From the first time I stepped into a friendly little fish shop in Leslieville called Hooked, I was… well… you can fill in the rest. Chef owned and operated, husband and wife mega-duo Kristin and Dan Donovan have assembled a small yet exceptionally skilled and abundantly knowledgeable team who can talk your ear off until next Tuesday about their sustainable catches.
Champions of the slow food and slow fish movement, proud partner of Ocean Wise and SeaChoice, among many others, Hooked has been a leading name in the sustainable seafood game since mid 2011.
One of the most unique elements of this eco-friendly enterprise is that they host cooking classes at their Leslieville location (they also have an outpost in Kensington Market), the other night, however, I had the privilege of being catered by these pesce peeps at one of the Evergreen Brick Works’ GE Café Chef Series. Running on the first Tuesday of every month, Evergreen assembles a local chef alongside a winery for an interactive, demonstrative and deliciously topical meal. On this day, each course was enhanced with a pairing by Ilya Rubin of 13th Street Winery in St. Catherines.
Setting up and cooking for the first time ever using their outdoor wood burning clay and brick oven, the sun splashed playfully off the “Valley” chimney as Kristin and her crew cooked up a masterful meal consisting of mostly locally caught and farmed lake fish. Perhaps the most rewarding element of the evening was watching Kristin and counterpart Fred Gunnarsson entirely in their element – while actually being quite removed from it.
Imploring a temperamental wood burning oven for the first time, eyeing out measurements and generally MacGyver-ing the process from gills to the gut, it was great to see others cook the way I like to – through trial and taste, with ingenuity and passion. These two truly know how to cook – cook well – and are always opening up their shop or their phone lines to help at-homer’s get the most out of their fish.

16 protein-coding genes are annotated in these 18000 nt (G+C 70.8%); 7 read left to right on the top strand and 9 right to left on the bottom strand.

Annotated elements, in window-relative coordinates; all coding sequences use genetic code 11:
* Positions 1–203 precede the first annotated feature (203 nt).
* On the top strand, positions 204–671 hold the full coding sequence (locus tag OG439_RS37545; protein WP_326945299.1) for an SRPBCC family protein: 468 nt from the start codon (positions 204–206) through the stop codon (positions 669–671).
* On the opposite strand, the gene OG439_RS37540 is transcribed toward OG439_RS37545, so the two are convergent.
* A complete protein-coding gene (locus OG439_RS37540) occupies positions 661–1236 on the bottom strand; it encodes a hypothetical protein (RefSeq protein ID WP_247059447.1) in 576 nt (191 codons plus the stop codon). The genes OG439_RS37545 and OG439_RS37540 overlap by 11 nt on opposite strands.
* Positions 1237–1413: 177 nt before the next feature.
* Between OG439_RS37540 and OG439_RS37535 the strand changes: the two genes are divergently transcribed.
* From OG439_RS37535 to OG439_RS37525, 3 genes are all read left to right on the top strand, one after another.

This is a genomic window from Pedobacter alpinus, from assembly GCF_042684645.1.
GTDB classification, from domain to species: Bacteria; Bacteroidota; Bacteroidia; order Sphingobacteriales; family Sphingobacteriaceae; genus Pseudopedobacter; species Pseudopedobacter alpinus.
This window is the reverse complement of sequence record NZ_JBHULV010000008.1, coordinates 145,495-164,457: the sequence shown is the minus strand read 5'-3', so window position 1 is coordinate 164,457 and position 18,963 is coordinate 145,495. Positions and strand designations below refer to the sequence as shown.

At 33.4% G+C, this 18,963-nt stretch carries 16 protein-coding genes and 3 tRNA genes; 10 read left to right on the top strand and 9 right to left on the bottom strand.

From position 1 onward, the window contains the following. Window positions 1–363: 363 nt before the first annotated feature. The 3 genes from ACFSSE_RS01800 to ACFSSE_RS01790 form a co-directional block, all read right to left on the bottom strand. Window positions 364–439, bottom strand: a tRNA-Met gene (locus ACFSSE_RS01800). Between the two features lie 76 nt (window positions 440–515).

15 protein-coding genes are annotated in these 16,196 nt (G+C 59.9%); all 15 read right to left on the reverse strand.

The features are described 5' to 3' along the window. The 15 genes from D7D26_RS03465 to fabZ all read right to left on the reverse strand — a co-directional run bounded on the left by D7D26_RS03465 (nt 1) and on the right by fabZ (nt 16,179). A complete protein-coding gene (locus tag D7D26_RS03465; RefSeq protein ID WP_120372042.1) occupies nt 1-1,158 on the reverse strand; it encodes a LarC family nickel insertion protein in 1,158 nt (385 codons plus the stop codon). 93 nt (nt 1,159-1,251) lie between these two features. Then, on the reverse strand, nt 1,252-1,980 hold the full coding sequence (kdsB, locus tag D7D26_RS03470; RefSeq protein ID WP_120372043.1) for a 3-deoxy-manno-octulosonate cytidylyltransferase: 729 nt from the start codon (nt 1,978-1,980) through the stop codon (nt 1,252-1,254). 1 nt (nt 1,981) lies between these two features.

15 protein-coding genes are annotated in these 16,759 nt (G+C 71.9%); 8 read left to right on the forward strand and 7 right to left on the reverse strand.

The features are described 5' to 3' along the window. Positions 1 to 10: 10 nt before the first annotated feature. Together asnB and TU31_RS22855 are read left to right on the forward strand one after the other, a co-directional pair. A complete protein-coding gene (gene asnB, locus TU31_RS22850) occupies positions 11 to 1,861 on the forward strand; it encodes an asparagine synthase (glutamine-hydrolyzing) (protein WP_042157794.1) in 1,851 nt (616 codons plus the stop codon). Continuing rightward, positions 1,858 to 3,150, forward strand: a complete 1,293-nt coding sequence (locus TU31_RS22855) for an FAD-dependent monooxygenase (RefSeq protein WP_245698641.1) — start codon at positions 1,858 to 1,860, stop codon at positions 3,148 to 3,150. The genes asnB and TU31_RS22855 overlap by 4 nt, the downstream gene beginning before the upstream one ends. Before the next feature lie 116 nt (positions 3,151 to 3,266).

Starting things off with a selection of smoked fish from Ontario and BC alongside a fizzy glass of Cuvee 13 Rose – the Georgian Bay whitefish was wonderful, a steelhead trout from Lois Lake, BC was pink and pristine, and the Lake Eerie pickerel was happily making a second appearance later in the meal. Top a crusty piece of bread from Bix Bakery with Hooked’s house made cream cheese, the salty bite of a caper berry, or a pickled beet and I’m laughing all the way to my second helping!
A light, summer-fresh yellow perch from Taylor Fisheries was poached in a court bouillon complimented by an aromatic garlic scape pesto, poached garlic scape, and bright cherry tomatoes. This was a true seasonal treat. The unoaked June’s Vineyard Chardonnay 2011 was a nice floral accompaniment with more pleasing minerality than one often gets from a Chard.
Next was the elusive, yet abundant silver bass, also from Taylor Fisheries in Lake Eerie. Apparently this is actually a carnivorous species that’s a burden to the local ecosystem. Highly popular in the Asian market, nearly all of the fantastic, sweet, soft bass gets shipped abroad. Pan fried on seasoned cast iron in the wood-oven and placed overtop of grilled asparagus, and otherworldly tartar sauce with cornichon brine and tarragon that came together before our eyes – this was a healthy twist on what could be your next ‘fish and chips’ dinner. The June’s Vineyard Riesling 2011 that came alongside the silver bass was fruity but not overly sweet, surprisingly crisp and refreshing.
The final fish course – a lightly smoked and grilled pickerel from Wheatley, Ontario – was lifted up even further with a Bloody Good Pink Pinot (seriously, that’s actually what they call it). The BGPP Rose 2011 – a 50-50 mix of pinot noir and pinot gris – offered an exceptionally sweet and acidic balance with the crispy, salty skin of the fish and savoury garlic butter on top. Sided up with a sensational warm summer salad of fingerling potatoes and green beans with a tangy hit of Dijon mustard and white wine vinegar, fresh herbs and salty caper berries, this was my favourite dish of the night.
We finished off in seasonal form with a refreshing rhubarb ice cream by Bix Bakery on pizzelle with a fresh mint garnish.
For gastronomes and those who love to cook at home, there was so much to be learned and savoured at this event. The environmentally-industrial backdrop of Brick Works (I know that seems like an oxymoron, but it’s not) and the charisma of Kristin and her team (and likely all of the chefs that participate in this series) made this one of the more engaging dinners I’ve attended in quite some time.